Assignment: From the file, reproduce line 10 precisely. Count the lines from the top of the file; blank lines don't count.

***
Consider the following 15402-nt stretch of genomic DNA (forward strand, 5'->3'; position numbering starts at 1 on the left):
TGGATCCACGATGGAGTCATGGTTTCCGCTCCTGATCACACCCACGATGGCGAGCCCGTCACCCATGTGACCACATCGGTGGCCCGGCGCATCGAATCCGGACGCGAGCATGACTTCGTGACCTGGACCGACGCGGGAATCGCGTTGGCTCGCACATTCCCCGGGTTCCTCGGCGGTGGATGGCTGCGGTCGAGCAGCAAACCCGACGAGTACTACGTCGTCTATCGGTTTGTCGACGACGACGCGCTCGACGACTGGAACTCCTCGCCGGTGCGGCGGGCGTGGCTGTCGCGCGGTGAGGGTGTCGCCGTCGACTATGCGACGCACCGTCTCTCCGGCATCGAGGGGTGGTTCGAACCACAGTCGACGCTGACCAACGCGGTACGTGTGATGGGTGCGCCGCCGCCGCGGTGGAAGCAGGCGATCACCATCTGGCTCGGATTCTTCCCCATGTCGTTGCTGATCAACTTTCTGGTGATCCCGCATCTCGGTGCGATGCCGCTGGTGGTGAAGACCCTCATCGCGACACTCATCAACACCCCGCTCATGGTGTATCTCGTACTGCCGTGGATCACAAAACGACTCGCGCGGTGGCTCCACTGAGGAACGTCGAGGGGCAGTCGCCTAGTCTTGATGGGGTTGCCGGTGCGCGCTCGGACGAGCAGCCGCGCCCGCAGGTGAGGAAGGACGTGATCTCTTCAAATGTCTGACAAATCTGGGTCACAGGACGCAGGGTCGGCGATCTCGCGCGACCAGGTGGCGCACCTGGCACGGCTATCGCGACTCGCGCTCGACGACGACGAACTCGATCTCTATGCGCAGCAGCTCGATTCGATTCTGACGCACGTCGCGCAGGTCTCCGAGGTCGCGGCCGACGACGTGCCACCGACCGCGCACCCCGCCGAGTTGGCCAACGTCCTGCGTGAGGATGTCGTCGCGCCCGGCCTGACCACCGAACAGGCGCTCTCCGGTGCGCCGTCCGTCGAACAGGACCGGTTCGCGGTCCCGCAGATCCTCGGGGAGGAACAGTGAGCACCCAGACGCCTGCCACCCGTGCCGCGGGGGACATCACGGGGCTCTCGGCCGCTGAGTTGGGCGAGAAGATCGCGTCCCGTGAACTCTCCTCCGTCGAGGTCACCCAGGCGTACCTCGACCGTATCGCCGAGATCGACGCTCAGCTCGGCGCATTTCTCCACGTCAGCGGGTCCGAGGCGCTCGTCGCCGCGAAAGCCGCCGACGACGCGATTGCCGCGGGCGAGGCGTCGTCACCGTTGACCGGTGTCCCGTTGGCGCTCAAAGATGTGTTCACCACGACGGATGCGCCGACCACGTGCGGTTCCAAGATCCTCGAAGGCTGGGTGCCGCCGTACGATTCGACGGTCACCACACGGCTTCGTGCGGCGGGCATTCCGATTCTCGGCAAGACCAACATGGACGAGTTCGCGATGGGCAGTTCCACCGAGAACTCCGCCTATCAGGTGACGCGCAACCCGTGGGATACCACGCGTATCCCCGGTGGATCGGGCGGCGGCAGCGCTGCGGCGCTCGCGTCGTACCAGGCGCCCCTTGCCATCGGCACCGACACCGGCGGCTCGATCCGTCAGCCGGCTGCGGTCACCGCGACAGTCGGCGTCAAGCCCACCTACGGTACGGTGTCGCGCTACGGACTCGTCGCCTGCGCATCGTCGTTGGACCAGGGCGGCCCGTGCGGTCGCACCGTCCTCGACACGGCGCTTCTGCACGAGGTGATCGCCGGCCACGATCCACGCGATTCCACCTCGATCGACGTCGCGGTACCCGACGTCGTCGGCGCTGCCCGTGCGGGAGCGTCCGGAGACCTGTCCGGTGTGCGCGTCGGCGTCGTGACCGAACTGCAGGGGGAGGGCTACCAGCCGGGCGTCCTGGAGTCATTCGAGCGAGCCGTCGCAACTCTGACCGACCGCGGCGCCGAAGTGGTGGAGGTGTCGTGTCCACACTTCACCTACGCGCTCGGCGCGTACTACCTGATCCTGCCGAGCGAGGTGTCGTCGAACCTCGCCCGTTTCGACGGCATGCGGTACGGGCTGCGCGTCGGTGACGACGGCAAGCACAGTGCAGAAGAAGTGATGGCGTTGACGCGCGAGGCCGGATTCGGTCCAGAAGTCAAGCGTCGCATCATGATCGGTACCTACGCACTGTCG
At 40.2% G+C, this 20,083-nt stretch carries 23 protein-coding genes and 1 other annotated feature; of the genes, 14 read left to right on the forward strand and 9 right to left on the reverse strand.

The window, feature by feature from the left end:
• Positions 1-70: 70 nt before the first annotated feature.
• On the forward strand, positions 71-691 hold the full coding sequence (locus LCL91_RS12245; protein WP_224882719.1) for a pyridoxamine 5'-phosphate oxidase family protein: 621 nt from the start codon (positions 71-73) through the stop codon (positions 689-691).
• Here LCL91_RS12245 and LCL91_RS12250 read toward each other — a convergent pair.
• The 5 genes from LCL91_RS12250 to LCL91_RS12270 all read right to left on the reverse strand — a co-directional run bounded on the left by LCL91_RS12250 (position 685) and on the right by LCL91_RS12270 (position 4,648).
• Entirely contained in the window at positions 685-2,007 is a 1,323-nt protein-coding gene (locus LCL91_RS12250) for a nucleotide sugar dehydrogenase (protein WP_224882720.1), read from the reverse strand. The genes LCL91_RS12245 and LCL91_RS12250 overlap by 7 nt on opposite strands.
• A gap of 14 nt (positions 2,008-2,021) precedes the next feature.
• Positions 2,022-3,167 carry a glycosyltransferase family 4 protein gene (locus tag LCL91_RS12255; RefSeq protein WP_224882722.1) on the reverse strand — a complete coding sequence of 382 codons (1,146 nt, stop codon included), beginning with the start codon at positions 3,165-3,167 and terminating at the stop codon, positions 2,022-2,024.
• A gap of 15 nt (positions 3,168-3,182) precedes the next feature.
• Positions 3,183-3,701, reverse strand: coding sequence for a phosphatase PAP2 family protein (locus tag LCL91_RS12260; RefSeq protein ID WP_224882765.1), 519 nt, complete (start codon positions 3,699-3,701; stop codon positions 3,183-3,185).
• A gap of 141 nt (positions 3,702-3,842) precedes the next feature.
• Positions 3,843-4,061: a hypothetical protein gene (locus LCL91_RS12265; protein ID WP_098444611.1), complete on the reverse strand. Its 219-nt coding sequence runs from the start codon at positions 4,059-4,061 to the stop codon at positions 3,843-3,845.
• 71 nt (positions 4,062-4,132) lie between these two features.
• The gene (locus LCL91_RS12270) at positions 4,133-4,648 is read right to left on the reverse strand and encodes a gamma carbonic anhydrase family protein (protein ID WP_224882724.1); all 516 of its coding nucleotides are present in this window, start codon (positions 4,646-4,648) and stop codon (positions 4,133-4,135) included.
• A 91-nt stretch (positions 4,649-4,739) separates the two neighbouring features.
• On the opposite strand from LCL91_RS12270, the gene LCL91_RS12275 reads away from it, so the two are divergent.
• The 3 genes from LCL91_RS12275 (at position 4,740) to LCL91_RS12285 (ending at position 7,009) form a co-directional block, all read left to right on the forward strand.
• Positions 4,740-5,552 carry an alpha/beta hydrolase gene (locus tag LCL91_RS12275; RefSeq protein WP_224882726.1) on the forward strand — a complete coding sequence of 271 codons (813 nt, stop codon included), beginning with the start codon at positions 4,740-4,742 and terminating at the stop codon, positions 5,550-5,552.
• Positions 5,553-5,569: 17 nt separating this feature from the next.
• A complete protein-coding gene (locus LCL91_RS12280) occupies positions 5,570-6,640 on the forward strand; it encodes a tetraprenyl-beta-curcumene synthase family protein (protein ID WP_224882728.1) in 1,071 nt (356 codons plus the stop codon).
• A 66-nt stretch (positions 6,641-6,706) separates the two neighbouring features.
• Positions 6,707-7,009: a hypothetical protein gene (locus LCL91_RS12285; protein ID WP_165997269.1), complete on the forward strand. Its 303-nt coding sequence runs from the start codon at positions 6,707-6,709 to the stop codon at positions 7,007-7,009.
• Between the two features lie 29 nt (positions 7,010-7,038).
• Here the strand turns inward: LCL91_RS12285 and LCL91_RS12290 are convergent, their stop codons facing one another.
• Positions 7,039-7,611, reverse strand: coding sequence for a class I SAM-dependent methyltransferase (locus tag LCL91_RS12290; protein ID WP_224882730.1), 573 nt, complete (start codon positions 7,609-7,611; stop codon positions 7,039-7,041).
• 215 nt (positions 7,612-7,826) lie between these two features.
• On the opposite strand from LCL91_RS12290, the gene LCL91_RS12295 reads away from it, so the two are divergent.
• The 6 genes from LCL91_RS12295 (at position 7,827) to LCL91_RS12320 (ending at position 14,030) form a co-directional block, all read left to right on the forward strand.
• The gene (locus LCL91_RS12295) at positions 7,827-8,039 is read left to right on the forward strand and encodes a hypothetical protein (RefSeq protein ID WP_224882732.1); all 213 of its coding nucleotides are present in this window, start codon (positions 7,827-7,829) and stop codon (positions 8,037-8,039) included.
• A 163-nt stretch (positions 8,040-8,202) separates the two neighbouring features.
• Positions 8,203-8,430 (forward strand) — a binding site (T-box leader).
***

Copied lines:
• A gap of 14 nt (positions 2,008-2,021) precedes the next feature.